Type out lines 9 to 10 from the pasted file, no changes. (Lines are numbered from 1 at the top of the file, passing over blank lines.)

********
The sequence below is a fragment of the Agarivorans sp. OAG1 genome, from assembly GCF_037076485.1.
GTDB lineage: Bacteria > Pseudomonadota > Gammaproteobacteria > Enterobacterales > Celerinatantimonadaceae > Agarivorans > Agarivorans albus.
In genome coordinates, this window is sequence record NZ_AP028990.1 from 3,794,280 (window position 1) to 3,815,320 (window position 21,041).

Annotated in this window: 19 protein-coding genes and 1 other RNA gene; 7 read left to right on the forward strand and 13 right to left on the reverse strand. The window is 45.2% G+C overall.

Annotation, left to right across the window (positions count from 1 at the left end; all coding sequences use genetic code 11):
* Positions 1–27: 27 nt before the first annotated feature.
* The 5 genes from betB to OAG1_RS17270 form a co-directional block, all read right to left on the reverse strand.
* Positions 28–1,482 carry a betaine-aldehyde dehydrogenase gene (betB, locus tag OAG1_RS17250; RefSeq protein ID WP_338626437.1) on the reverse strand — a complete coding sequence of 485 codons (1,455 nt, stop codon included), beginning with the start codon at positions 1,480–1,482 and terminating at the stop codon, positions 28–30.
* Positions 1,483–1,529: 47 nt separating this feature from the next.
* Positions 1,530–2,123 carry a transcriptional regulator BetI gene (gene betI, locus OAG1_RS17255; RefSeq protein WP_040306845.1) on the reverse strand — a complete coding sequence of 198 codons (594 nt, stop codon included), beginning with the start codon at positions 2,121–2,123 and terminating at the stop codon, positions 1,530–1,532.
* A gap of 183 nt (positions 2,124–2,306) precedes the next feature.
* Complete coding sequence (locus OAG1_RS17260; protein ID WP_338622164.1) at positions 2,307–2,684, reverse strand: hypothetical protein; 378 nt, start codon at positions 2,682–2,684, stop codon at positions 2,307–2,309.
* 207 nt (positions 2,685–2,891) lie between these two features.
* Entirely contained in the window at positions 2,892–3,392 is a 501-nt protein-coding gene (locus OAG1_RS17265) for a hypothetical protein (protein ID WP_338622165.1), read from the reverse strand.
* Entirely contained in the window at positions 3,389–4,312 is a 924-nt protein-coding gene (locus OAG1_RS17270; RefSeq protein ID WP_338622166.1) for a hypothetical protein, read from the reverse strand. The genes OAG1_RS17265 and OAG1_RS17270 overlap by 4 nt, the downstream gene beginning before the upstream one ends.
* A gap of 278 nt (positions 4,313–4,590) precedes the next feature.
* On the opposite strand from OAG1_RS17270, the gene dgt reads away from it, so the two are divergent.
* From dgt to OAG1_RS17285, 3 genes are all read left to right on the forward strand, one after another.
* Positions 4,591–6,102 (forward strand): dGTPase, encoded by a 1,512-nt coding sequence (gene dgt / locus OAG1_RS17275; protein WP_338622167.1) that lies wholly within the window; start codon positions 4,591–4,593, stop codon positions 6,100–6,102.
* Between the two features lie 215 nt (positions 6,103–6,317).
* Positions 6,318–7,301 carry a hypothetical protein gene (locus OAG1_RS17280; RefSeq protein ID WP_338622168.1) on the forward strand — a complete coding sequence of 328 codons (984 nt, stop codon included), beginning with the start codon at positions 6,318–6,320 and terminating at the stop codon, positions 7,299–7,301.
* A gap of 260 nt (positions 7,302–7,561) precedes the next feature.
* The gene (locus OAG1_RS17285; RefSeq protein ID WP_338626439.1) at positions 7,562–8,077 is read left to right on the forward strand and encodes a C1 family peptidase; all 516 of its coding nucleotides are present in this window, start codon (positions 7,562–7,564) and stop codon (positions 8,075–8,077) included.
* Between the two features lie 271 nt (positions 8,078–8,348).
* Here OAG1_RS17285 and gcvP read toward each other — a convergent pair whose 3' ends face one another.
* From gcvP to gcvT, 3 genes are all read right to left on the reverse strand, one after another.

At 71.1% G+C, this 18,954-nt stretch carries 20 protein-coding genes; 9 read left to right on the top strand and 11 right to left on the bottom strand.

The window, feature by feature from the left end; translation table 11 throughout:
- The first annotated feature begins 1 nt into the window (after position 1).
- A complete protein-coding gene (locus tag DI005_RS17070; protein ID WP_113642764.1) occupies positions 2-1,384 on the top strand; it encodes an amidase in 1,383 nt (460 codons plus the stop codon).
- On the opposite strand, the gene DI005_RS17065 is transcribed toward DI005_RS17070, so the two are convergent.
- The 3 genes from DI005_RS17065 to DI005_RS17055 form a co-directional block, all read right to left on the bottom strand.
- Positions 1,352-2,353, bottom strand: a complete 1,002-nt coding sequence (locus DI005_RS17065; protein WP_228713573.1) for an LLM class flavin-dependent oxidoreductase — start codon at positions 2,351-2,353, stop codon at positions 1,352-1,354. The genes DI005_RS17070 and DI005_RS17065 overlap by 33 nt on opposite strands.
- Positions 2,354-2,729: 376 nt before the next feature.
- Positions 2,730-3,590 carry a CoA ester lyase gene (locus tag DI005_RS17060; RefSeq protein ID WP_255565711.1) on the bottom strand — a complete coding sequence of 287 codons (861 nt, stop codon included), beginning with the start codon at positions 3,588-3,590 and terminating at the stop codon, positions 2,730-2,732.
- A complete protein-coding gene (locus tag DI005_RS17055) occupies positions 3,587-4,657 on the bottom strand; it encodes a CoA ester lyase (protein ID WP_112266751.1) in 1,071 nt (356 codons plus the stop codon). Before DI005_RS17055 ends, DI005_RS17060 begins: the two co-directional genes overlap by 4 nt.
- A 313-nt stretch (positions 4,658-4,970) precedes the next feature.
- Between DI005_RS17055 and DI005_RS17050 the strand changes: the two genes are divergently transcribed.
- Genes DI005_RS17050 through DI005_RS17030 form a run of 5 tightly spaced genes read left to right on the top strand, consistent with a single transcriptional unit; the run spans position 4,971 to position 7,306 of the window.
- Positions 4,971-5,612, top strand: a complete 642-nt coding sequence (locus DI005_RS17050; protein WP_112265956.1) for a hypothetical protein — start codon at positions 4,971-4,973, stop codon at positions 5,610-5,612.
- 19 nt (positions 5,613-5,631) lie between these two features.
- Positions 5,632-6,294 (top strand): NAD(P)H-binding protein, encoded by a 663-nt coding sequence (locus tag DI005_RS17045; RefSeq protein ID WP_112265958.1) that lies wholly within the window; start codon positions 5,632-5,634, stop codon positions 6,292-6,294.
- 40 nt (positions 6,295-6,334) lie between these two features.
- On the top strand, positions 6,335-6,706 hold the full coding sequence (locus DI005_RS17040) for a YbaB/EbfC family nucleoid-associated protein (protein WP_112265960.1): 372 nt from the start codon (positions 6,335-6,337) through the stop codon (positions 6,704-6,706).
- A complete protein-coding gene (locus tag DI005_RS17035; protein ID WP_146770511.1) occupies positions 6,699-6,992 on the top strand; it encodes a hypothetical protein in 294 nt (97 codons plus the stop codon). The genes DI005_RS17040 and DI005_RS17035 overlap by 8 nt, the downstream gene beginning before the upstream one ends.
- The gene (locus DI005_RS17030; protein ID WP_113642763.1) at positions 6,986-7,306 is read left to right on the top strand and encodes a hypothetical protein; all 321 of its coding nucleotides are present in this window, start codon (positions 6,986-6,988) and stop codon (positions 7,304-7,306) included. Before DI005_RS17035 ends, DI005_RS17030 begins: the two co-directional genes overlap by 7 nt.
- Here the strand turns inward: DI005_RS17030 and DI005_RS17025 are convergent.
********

* Positions 1,483–1,529: 47 nt separating this feature from the next.
* Positions 1,530–2,123 carry a transcriptional regulator BetI gene (gene betI, locus OAG1_RS17255; RefSeq protein WP_040306845.1) on the reverse strand — a complete coding sequence of 198 codons (594 nt, stop codon included), beginning with the start codon at positions 2,121–2,123 and terminating at the stop codon, positions 1,530–1,532.